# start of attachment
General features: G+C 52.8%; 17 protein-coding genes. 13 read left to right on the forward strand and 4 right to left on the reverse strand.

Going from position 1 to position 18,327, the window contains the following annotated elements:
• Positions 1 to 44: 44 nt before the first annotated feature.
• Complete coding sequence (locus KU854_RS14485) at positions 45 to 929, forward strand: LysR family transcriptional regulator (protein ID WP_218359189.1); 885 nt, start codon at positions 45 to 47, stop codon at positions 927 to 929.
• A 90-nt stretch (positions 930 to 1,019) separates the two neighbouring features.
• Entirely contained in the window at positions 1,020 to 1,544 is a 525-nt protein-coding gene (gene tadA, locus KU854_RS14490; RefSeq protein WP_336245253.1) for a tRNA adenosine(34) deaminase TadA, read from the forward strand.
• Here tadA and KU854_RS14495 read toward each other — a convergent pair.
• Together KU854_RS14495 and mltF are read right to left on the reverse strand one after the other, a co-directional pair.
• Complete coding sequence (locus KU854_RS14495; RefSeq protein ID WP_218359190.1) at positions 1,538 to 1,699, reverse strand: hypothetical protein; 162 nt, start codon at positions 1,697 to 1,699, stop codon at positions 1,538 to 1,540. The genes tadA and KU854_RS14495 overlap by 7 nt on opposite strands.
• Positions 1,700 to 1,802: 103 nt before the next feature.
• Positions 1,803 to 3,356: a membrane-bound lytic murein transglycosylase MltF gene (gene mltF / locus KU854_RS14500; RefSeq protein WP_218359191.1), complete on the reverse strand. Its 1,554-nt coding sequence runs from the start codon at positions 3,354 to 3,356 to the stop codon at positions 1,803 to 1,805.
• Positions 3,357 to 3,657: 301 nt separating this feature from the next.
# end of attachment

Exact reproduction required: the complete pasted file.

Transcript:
General features: G+C 52.8%; 17 protein-coding genes. 13 read left to right on the forward strand and 4 right to left on the reverse strand.

Going from position 1 to position 18,327, the window contains the following annotated elements:
• Positions 1 to 44: 44 nt before the first annotated feature.
• Complete coding sequence (locus KU854_RS14485) at positions 45 to 929, forward strand: LysR family transcriptional regulator (protein ID WP_218359189.1); 885 nt, start codon at positions 45 to 47, stop codon at positions 927 to 929.
• A 90-nt stretch (positions 930 to 1,019) separates the two neighbouring features.
• Entirely contained in the window at positions 1,020 to 1,544 is a 525-nt protein-coding gene (gene tadA, locus KU854_RS14490; RefSeq protein WP_336245253.1) for a tRNA adenosine(34) deaminase TadA, read from the forward strand.
• Here tadA and KU854_RS14495 read toward each other — a convergent pair.
• Together KU854_RS14495 and mltF are read right to left on the reverse strand one after the other, a co-directional pair.
• Complete coding sequence (locus KU854_RS14495; RefSeq protein ID WP_218359190.1) at positions 1,538 to 1,699, reverse strand: hypothetical protein; 162 nt, start codon at positions 1,697 to 1,699, stop codon at positions 1,538 to 1,540. The genes tadA and KU854_RS14495 overlap by 7 nt on opposite strands.
• Positions 1,700 to 1,802: 103 nt before the next feature.
• Positions 1,803 to 3,356: a membrane-bound lytic murein transglycosylase MltF gene (gene mltF / locus KU854_RS14500; RefSeq protein WP_218359191.1), complete on the reverse strand. Its 1,554-nt coding sequence runs from the start codon at positions 3,354 to 3,356 to the stop codon at positions 1,803 to 1,805.
• Positions 3,357 to 3,657: 301 nt separating this feature from the next.